While there is a tendency to think that historical big GIS users like construction, civil engineering and surveying are in the vanguard of this new application development, it is actually new users of GIS and GPS that are paving the way to innovation.
There is so much potential and there are so many needs on so many levels with respect to open geospatial data that still need to be addressed. It will require some serious forward thinking to make the data as meaningful as possible.
For utility companies that continue to use map books, there is growing awareness of information lapses and even disconnects between field crews and headquarters. “This is an area where mobile technology that now makes viewing GIS data in the field very practical can deliver enormous benefits,” says Brady Hustad, CEO of Argis Solutions.
As we kick off the new year with a fresh start, let us make communication more of a priority than ever. All stakeholders have a point of view that is of value in advancing geospatial technology and solutions, but they can’t make a positive difference if they aren’t shared.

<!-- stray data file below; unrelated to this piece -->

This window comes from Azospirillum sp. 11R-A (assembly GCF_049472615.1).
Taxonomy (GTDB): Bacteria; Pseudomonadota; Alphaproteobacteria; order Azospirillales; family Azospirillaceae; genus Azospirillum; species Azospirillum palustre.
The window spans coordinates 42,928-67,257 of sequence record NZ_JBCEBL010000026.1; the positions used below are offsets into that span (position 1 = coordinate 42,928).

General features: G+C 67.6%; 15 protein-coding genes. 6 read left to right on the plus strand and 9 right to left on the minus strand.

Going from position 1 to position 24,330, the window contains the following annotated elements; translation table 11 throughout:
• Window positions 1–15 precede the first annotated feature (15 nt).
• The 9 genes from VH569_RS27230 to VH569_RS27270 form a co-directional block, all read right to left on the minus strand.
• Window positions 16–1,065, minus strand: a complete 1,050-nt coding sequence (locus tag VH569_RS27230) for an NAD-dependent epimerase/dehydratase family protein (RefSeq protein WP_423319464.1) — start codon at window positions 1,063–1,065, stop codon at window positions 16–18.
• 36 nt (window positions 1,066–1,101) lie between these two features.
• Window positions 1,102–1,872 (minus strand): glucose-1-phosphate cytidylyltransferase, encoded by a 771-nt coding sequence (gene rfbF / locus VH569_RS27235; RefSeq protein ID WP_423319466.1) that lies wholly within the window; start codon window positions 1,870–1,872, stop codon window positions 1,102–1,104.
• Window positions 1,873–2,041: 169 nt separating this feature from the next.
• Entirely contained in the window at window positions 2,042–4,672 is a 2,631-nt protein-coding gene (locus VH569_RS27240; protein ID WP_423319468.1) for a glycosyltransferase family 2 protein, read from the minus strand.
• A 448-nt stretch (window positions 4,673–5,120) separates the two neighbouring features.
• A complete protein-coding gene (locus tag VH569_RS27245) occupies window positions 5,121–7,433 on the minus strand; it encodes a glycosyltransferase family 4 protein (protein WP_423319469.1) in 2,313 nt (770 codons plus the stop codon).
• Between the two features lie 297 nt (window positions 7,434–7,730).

Examples of locational data enrichment in geospatial applications include forestry mapping that can now include analysis of trees and ground cover, topography, and even soil composition and moisture content.
Face it: sometimes your accuracy just hits the iceberg. We have seen error reports within 0.011 of a foot and we’ve seen them crest near 0.080 of a foot. The key to obtaining LiDAR accuracy is understanding the components.
Evolving technologies and expectations have blurred the traditional distinction between surveying and GIS. As a result, surveyors should expect to be asked to provide more GIS-ready data and GIS professionals should plan to provide positions with higher accuracy than previously required.